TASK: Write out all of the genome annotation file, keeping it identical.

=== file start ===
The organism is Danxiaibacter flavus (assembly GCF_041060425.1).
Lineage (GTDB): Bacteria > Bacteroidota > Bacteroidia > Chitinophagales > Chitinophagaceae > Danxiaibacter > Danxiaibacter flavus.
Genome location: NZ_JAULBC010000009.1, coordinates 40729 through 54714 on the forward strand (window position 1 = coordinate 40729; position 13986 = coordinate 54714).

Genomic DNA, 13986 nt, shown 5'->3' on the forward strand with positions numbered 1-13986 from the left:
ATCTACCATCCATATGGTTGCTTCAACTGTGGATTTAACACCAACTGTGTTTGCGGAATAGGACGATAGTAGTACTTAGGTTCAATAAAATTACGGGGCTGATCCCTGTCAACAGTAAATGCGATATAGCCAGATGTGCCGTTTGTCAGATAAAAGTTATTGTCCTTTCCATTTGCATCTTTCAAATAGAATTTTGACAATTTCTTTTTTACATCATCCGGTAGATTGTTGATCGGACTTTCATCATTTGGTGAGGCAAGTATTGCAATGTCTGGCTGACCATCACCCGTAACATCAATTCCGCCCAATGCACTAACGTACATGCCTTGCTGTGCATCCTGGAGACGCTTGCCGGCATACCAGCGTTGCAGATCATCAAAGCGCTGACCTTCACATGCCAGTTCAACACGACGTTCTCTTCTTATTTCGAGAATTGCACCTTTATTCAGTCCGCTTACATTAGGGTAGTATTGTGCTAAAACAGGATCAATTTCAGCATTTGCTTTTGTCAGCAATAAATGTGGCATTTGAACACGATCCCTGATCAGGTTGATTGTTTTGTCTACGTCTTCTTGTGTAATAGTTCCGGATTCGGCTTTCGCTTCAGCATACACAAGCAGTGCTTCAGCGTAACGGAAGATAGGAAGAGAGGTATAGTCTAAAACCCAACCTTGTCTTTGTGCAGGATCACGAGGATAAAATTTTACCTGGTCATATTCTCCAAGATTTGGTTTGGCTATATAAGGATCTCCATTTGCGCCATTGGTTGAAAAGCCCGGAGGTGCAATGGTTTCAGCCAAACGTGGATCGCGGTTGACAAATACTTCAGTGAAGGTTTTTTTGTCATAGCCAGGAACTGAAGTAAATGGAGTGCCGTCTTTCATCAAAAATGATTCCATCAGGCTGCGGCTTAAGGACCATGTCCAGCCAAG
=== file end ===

The organism is Danxiaibacter flavus (assembly GCF_041060425.1).
Lineage (GTDB): Bacteria > Bacteroidota > Bacteroidia > Chitinophagales > Chitinophagaceae > Danxiaibacter > Danxiaibacter flavus.
Genome location: NZ_JAULBC010000009.1, coordinates 40729 through 54714 on the forward strand (window position 1 = coordinate 40729; position 13986 = coordinate 54714).

Genomic DNA, 13986 nt, shown 5'->3' on the forward strand with positions numbered 1-13986 from the left:
ATCTACCATCCATATGGTTGCTTCAACTGTGGATTTAACACCAACTGTGTTTGCGGAATAGGACGATAGTAGTACTTAGGTTCAATAAAATTACGGGGCTGATCCCTGTCAACAGTAAATGCGATATAGCCAGATGTGCCGTTTGTCAGATAAAAGTTATTGTCCTTTCCATTTGCATCTTTCAAATAGAATTTTGACAATTTCTTTTTTACATCATCCGGTAGATTGTTGATCGGACTTTCATCATTTGGTGAGGCAAGTATTGCAATGTCTGGCTGACCATCACCCGTAACATCAATTCCGCCCAATGCACTAACGTACATGCCTTGCTGTGCATCCTGGAGACGCTTGCCGGCATACCAGCGTTGCAGATCATCAAAGCGCTGACCTTCACATGCCAGTTCAACACGACGTTCTCTTCTTATTTCGAGAATTGCACCTTTATTCAGTCCGCTTACATTAGGGTAGTATTGTGCTAAAACAGGATCAATTTCAGCATTTGCTTTTGTCAGCAATAAATGTGGCATTTGAACACGATCCCTGATCAGGTTGATTGTTTTGTCTACGTCTTCTTGTGTAATAGTTCCGGATTCGGCTTTCGCTTCAGCATACACAAGCAGTGCTTCAGCGTAACGGAAGATAGGAAGAGAGGTATAGTCTAAAACCCAACCTTGTCTTTGTGCAGGATCACGAGGATAAAATTTTACCTGGTCATATTCTCCAAGATTTGGTTTGGCTATATAAGGATCTCCATTTGCGCCATTGGTTGAAAAGCCCGGAGGTGCAATGGTTTCAGCCAAACGTGGATCGCGGTTGACAAATACTTCAGTGAAGGTTTTTTTGTCATAGCCAGGAACTGAAGTAAATGGAGTGCCGTCTTTCATCAAAAATGATTCCATCAGGCTGCGGCTTAAGGACCATGTCCAGCCAAG